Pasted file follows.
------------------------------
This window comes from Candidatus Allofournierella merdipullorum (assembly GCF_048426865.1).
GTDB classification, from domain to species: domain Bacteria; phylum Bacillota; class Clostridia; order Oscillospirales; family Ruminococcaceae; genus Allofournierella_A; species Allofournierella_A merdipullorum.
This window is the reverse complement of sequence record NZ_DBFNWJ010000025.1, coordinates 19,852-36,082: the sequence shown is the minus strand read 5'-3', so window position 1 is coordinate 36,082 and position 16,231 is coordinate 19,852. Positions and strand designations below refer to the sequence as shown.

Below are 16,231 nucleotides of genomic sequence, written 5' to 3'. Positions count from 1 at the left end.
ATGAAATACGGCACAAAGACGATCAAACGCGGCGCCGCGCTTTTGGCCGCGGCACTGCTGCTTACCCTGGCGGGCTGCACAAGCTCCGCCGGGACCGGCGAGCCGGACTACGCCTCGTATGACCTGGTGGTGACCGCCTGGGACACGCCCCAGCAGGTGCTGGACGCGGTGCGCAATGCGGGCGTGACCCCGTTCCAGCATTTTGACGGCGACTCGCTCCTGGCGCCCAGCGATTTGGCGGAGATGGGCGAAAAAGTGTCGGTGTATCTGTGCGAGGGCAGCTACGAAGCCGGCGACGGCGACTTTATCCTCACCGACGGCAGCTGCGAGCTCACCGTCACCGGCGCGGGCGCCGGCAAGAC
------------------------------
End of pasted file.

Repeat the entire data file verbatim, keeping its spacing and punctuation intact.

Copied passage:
This window comes from Candidatus Allofournierella merdipullorum (assembly GCF_048426865.1).
GTDB classification, from domain to species: domain Bacteria; phylum Bacillota; class Clostridia; order Oscillospirales; family Ruminococcaceae; genus Allofournierella_A; species Allofournierella_A merdipullorum.
This window is the reverse complement of sequence record NZ_DBFNWJ010000025.1, coordinates 19,852-36,082: the sequence shown is the minus strand read 5'-3', so window position 1 is coordinate 36,082 and position 16,231 is coordinate 19,852. Positions and strand designations below refer to the sequence as shown.

Below are 16,231 nucleotides of genomic sequence, written 5' to 3'. Positions count from 1 at the left end.
ATGAAATACGGCACAAAGACGATCAAACGCGGCGCCGCGCTTTTGGCCGCGGCACTGCTGCTTACCCTGGCGGGCTGCACAAGCTCCGCCGGGACCGGCGAGCCGGACTACGCCTCGTATGACCTGGTGGTGACCGCCTGGGACACGCCCCAGCAGGTGCTGGACGCGGTGCGCAATGCGGGCGTGACCCCGTTCCAGCATTTTGACGGCGACTCGCTCCTGGCGCCCAGCGATTTGGCGGAGATGGGCGAAAAAGTGTCGGTGTATCTGTGCGAGGGCAGCTACGAAGCCGGCGACGGCGACTTTATCCTCACCGACGGCAGCTGCGAGCTCACCGTCACCGGCGCGGGCGCCGGCAAGAC